Have you heard of tulsi? Tulsi is also known as holy basil, which is a really nice adaptogenic herb. Adaptogens balance the body and promote healthy stress response as needed. For example, if cortisol (your main stress hormone) is too high, adaptogens will lower it. If too low, adaptogens will raise it. Herbs have powerful healing properties!
Tea is a wonderful and soothing way to get the healing benefits of tulsi. It has a slightly sweet, exotic and herbaceous aroma. You can drink it hot, or in the summer, enjoy this wonderful iced tulsi tea to enhance mood support and relaxation.
You can take tulsi as a tincture, or drink two strongly brewed cups of tulsi tea daily for adrenal hormone support.
Here are some of the benefits tulsi offers:
- improves hormone balance
- increases energy
- improves sleep
- supports immune health
- high antioxidant levels combat free radical damage for youthful vitality!
- helps your body manage stress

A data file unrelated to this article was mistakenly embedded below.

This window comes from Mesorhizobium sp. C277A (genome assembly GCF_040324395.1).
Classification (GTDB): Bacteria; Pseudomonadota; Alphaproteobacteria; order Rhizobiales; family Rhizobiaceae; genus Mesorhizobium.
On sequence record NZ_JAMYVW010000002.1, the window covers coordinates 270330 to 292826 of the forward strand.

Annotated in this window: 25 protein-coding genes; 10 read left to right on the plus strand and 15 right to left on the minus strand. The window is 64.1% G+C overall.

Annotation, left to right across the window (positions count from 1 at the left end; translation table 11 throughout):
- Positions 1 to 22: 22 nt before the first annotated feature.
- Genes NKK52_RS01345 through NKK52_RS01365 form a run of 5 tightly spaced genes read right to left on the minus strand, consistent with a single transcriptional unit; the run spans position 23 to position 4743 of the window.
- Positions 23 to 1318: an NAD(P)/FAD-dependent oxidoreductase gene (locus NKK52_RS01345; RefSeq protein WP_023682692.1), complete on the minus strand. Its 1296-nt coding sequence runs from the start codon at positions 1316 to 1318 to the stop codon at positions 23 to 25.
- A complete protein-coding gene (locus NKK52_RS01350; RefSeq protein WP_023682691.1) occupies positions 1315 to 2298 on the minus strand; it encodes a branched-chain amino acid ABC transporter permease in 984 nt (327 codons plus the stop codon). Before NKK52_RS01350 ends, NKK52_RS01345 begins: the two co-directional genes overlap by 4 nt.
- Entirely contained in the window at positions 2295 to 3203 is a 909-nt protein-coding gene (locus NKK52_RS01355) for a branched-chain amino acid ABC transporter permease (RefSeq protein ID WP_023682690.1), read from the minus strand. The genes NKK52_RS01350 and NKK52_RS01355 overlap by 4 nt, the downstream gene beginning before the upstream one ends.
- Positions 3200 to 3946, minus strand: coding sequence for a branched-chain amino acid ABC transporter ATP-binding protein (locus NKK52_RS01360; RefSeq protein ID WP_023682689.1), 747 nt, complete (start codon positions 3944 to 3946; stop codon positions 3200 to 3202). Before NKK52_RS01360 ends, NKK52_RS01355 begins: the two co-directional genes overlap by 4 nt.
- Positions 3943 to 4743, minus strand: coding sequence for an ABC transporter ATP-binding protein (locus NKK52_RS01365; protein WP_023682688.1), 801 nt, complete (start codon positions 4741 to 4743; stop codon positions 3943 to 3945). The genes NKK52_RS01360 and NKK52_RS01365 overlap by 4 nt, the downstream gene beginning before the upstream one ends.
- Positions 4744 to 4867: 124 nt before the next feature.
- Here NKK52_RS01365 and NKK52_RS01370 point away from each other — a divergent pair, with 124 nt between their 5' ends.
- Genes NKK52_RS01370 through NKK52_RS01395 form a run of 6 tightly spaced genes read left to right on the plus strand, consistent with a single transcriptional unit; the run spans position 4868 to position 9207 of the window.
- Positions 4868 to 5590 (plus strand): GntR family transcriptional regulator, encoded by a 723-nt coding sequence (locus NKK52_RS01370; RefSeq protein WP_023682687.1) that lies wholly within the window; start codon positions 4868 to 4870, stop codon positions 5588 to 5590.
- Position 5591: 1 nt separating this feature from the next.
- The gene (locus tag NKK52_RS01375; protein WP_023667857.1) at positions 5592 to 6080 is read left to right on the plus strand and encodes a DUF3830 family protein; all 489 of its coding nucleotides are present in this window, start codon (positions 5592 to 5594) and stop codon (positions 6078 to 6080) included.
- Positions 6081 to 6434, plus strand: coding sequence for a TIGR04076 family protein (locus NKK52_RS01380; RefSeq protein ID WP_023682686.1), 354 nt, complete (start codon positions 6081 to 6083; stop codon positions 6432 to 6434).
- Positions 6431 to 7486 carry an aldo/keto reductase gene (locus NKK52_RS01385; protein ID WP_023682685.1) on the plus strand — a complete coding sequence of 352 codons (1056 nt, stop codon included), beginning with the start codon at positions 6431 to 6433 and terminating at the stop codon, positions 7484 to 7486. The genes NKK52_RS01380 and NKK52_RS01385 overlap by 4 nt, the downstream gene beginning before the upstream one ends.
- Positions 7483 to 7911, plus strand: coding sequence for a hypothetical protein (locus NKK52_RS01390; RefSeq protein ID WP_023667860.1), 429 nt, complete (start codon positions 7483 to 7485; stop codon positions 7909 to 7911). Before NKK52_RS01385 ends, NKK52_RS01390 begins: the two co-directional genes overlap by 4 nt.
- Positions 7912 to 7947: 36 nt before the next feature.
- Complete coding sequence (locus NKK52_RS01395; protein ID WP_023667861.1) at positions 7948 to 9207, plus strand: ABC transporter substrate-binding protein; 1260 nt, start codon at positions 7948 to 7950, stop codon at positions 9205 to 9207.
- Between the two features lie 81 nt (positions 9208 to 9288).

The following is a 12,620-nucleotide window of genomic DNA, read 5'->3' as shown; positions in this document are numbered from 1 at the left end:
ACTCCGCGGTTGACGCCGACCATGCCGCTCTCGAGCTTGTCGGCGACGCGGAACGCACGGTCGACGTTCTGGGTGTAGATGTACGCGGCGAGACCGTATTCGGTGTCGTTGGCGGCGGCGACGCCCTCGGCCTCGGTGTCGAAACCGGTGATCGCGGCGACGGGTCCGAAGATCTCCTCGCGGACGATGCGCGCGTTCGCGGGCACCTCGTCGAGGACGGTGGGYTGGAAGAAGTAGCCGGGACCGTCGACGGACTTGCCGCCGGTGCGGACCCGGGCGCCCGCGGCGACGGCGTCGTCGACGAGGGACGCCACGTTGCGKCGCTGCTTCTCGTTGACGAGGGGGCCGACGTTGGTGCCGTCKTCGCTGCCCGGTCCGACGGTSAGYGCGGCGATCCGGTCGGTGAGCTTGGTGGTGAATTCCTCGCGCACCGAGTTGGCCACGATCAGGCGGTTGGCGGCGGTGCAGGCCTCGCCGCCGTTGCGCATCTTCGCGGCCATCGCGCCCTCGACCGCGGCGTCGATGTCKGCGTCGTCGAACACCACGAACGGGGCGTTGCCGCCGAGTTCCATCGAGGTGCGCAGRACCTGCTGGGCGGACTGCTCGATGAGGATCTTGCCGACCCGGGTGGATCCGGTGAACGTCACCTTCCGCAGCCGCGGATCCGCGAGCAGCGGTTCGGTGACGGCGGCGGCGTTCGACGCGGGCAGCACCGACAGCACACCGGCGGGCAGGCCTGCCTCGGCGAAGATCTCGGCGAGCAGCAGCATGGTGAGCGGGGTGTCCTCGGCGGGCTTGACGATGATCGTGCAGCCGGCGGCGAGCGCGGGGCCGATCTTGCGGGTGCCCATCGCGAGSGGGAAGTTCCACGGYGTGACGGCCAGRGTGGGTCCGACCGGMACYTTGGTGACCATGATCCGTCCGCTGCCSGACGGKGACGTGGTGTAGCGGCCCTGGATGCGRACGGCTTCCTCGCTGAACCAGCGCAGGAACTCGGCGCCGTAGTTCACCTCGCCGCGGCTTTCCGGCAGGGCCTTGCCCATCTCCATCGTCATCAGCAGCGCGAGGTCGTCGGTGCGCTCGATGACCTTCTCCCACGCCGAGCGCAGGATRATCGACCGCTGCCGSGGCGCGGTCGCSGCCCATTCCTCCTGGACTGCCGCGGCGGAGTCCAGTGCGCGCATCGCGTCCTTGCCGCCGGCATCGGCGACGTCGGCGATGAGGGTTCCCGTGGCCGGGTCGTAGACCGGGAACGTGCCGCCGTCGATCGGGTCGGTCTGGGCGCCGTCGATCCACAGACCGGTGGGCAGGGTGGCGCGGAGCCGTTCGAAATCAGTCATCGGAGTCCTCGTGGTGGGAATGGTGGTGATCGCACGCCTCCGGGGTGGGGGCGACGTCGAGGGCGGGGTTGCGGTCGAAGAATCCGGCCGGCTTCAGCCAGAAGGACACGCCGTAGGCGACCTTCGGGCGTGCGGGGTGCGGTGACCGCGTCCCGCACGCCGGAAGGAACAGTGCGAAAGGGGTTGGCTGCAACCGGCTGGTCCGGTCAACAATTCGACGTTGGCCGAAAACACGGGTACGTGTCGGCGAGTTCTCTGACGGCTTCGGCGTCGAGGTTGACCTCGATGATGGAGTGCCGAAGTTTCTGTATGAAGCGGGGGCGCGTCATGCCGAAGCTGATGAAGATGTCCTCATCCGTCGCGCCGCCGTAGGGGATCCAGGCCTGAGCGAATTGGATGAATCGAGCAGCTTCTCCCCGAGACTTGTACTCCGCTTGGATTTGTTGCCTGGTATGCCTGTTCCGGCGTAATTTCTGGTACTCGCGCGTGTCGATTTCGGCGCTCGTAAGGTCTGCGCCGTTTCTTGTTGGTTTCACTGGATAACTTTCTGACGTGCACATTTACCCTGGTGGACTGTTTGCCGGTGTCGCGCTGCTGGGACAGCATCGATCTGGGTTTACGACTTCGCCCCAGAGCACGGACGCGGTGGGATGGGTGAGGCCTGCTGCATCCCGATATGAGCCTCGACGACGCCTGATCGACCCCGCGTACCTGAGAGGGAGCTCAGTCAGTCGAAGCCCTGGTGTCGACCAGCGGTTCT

In San Francisco, summer is basically winter (not kidding– I wear my down jacket at night when it’s cold and the fog is rolling in), so I really enjoy hot teas, and it’s not difficult to entice myself to get my 2 cups of tulsi in every day. If it’s hot where you are during this summer, enjoy this iced Tulsi tea cooler!
(photo courtesy of masalaherb.com)
3-4 bags of Tulsi tea, depending on how strong you like. I prefer the lemon-ginger, but the rose tulsi is lovely too.
1 gallon filtered water
local raw honey or liquid stevia, to taste (10 drops or so).
Boil the water and add to a nice pitcher. Steep 4 bags of tulsi in the pitcher for 10 minutes or more. Remove bags and add sweetener to taste. Refrigerate. Serve over ice with mint sprigs. Yum!
Mary Vance is a Certified Nutrition Consultant and author specializing in digestive health. She combines a science-based approach with natural therapies to rebalance the body. In addition to her 1:1 coaching, she offers courses to help you heal your gut and improve your health. Mary lives in San Francisco and Lake Tahoe in Northern California. Read more about her coaching practice here and her background here.
Thanks for the info. I just discovered this tea and an East Indian coworker has confirmed it is the real deal. He says it is definitely not an everyday drink. Regardless I will try using this as a partial coffee substitute and see how it goes.